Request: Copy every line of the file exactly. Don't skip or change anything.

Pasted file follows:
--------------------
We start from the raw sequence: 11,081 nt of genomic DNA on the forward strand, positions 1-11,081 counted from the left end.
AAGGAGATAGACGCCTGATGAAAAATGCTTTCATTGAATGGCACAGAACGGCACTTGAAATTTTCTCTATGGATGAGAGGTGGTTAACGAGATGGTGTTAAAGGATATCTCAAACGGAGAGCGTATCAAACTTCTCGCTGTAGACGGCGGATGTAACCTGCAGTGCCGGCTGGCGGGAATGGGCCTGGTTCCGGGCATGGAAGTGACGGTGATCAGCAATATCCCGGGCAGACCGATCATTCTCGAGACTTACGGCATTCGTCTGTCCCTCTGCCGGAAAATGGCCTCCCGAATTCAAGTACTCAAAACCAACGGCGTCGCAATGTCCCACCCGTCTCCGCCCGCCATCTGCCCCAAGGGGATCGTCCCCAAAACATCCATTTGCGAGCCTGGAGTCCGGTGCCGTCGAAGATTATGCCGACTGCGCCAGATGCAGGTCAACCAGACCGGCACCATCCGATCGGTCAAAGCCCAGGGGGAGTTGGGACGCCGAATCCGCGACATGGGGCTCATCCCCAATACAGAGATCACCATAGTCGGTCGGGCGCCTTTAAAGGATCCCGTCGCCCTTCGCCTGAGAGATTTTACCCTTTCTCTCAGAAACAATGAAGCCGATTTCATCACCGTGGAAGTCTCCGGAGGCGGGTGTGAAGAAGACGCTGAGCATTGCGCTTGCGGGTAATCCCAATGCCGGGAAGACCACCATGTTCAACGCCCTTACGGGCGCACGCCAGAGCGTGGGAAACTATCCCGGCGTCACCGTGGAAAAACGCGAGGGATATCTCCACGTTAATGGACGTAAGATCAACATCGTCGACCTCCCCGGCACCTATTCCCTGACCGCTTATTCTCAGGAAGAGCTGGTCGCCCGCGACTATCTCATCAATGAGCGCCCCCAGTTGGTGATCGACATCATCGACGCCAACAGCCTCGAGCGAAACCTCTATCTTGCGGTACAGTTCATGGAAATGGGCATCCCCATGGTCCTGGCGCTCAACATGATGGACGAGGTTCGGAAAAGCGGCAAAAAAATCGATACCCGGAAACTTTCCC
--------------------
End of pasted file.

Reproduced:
We start from the raw sequence: 11,081 nt of genomic DNA on the forward strand, positions 1-11,081 counted from the left end.
AAGGAGATAGACGCCTGATGAAAAATGCTTTCATTGAATGGCACAGAACGGCACTTGAAATTTTCTCTATGGATGAGAGGTGGTTAACGAGATGGTGTTAAAGGATATCTCAAACGGAGAGCGTATCAAACTTCTCGCTGTAGACGGCGGATGTAACCTGCAGTGCCGGCTGGCGGGAATGGGCCTGGTTCCGGGCATGGAAGTGACGGTGATCAGCAATATCCCGGGCAGACCGATCATTCTCGAGACTTACGGCATTCGTCTGTCCCTCTGCCGGAAAATGGCCTCCCGAATTCAAGTACTCAAAACCAACGGCGTCGCAATGTCCCACCCGTCTCCGCCCGCCATCTGCCCCAAGGGGATCGTCCCCAAAACATCCATTTGCGAGCCTGGAGTCCGGTGCCGTCGAAGATTATGCCGACTGCGCCAGATGCAGGTCAACCAGACCGGCACCATCCGATCGGTCAAAGCCCAGGGGGAGTTGGGACGCCGAATCCGCGACATGGGGCTCATCCCCAATACAGAGATCACCATAGTCGGTCGGGCGCCTTTAAAGGATCCCGTCGCCCTTCGCCTGAGAGATTTTACCCTTTCTCTCAGAAACAATGAAGCCGATTTCATCACCGTGGAAGTCTCCGGAGGCGGGTGTGAAGAAGACGCTGAGCATTGCGCTTGCGGGTAATCCCAATGCCGGGAAGACCACCATGTTCAACGCCCTTACGGGCGCACGCCAGAGCGTGGGAAACTATCCCGGCGTCACCGTGGAAAAACGCGAGGGATATCTCCACGTTAATGGACGTAAGATCAACATCGTCGACCTCCCCGGCACCTATTCCCTGACCGCTTATTCTCAGGAAGAGCTGGTCGCCCGCGACTATCTCATCAATGAGCGCCCCCAGTTGGTGATCGACATCATCGACGCCAACAGCCTCGAGCGAAACCTCTATCTTGCGGTACAGTTCATGGAAATGGGCATCCCCATGGTCCTGGCGCTCAACATGATGGACGAGGTTCGGAAAAGCGGCAAAAAAATCGATACCCGGAAACTTTCCC